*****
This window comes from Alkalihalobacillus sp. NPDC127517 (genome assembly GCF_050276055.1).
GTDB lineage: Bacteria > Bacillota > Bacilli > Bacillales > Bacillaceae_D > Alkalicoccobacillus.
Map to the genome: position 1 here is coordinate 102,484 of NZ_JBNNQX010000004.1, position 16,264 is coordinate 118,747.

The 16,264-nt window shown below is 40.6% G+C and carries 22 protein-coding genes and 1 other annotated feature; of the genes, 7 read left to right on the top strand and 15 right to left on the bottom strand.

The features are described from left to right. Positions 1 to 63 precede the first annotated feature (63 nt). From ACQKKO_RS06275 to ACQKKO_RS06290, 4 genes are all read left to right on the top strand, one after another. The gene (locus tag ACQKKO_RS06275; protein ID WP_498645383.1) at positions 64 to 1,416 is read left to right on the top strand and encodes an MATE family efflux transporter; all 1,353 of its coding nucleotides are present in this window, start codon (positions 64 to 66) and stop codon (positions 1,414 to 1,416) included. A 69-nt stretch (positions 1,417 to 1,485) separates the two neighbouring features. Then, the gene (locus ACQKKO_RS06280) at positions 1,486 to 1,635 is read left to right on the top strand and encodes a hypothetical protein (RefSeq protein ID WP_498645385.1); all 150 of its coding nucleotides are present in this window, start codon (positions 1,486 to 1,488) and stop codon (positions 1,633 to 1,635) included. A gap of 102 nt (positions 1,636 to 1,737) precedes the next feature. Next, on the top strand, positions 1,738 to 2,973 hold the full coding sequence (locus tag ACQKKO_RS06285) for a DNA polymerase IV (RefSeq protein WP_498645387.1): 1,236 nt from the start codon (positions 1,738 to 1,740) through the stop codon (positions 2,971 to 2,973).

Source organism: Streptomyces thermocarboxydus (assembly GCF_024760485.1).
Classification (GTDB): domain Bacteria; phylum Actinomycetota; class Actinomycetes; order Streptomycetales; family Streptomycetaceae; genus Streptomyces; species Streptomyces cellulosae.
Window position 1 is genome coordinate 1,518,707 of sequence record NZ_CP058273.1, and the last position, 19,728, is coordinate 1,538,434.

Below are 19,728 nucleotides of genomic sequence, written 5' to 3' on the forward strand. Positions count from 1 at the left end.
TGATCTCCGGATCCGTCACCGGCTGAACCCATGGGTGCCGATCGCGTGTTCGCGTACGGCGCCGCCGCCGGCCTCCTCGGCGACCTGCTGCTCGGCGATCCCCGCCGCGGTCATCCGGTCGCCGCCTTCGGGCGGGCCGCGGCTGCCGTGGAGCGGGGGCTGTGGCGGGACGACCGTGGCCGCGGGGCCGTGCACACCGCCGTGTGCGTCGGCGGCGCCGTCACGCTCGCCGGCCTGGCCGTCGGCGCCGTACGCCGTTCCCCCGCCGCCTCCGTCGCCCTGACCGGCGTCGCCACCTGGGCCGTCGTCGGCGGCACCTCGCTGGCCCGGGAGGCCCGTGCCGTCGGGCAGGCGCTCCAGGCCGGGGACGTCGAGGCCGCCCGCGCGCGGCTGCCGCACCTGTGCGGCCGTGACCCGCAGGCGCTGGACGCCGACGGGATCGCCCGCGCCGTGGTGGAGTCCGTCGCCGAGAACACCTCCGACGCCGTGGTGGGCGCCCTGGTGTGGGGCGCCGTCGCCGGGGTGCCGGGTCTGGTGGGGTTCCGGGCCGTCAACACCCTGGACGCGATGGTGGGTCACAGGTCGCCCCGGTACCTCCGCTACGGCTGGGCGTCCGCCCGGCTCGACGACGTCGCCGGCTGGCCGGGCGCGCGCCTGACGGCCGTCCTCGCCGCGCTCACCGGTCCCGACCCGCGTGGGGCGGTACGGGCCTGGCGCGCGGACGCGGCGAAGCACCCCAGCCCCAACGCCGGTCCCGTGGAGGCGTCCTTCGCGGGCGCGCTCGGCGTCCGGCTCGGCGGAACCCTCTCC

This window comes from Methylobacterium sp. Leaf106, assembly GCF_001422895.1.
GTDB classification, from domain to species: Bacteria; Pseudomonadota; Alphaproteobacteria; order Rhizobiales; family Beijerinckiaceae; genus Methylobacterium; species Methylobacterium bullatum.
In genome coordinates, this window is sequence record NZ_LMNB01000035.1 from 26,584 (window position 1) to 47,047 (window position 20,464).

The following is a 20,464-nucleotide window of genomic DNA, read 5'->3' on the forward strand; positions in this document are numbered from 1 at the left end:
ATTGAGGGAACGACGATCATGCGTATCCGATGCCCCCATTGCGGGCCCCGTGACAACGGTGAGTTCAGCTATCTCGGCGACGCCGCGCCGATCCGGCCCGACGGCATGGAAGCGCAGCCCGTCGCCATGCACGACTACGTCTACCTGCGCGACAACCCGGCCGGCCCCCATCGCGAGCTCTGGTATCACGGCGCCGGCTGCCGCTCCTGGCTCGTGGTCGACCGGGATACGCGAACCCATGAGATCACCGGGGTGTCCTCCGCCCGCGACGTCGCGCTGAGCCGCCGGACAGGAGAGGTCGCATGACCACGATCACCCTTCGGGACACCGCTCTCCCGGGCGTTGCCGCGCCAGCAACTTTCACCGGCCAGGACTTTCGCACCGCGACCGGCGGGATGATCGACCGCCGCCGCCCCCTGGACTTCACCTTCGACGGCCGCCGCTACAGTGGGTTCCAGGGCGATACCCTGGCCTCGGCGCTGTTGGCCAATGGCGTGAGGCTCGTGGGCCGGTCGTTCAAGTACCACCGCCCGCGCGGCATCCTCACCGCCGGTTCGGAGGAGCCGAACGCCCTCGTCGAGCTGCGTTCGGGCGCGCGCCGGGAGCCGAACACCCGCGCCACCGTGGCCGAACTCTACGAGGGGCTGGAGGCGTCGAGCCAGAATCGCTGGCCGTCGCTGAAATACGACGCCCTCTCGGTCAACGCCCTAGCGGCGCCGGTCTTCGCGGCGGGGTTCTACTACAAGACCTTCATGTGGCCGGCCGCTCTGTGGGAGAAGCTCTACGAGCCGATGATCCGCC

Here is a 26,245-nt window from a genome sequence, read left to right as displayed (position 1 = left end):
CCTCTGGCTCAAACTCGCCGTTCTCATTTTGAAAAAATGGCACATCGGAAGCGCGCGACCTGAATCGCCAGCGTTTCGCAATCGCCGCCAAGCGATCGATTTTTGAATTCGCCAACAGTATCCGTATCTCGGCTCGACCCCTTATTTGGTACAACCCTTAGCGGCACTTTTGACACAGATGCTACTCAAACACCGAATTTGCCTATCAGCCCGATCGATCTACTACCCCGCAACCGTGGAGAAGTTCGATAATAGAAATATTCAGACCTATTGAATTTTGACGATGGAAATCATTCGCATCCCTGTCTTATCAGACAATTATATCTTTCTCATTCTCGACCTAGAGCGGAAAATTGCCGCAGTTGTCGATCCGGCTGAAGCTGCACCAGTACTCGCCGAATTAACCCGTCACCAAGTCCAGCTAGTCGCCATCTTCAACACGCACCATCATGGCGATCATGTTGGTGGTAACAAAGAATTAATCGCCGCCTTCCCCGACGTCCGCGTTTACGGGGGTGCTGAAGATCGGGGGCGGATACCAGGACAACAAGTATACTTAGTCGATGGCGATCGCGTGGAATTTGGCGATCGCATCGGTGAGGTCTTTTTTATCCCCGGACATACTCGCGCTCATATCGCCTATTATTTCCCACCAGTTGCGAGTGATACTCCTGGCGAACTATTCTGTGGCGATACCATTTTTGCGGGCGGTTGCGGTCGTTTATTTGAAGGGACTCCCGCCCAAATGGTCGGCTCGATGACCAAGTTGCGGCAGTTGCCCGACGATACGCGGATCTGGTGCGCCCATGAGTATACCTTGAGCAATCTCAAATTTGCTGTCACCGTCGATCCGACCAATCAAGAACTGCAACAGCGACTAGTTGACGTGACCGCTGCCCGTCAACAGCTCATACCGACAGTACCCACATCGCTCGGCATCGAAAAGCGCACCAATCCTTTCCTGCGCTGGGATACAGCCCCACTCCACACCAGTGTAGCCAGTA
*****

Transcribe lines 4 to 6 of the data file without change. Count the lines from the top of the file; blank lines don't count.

The 16,264-nt window shown below is 40.6% G+C and carries 22 protein-coding genes and 1 other annotated feature; of the genes, 7 read left to right on the top strand and 15 right to left on the bottom strand.

The features are described from left to right. Positions 1 to 63 precede the first annotated feature (63 nt). From ACQKKO_RS06275 to ACQKKO_RS06290, 4 genes are all read left to right on the top strand, one after another. The gene (locus tag ACQKKO_RS06275; protein ID WP_498645383.1) at positions 64 to 1,416 is read left to right on the top strand and encodes an MATE family efflux transporter; all 1,353 of its coding nucleotides are present in this window, start codon (positions 64 to 66) and stop codon (positions 1,414 to 1,416) included. A 69-nt stretch (positions 1,417 to 1,485) separates the two neighbouring features. Then, the gene (locus ACQKKO_RS06280) at positions 1,486 to 1,635 is read left to right on the top strand and encodes a hypothetical protein (RefSeq protein ID WP_498645385.1); all 150 of its coding nucleotides are present in this window, start codon (positions 1,486 to 1,488) and stop codon (positions 1,633 to 1,635) included. A gap of 102 nt (positions 1,636 to 1,737) precedes the next feature. Next, on the top strand, positions 1,738 to 2,973 hold the full coding sequence (locus tag ACQKKO_RS06285) for a DNA polymerase IV (RefSeq protein WP_498645387.1): 1,236 nt from the start codon (positions 1,738 to 1,740) through the stop codon (positions 2,971 to 2,973).

Source organism: Streptomyces thermocarboxydus (assembly GCF_024760485.1).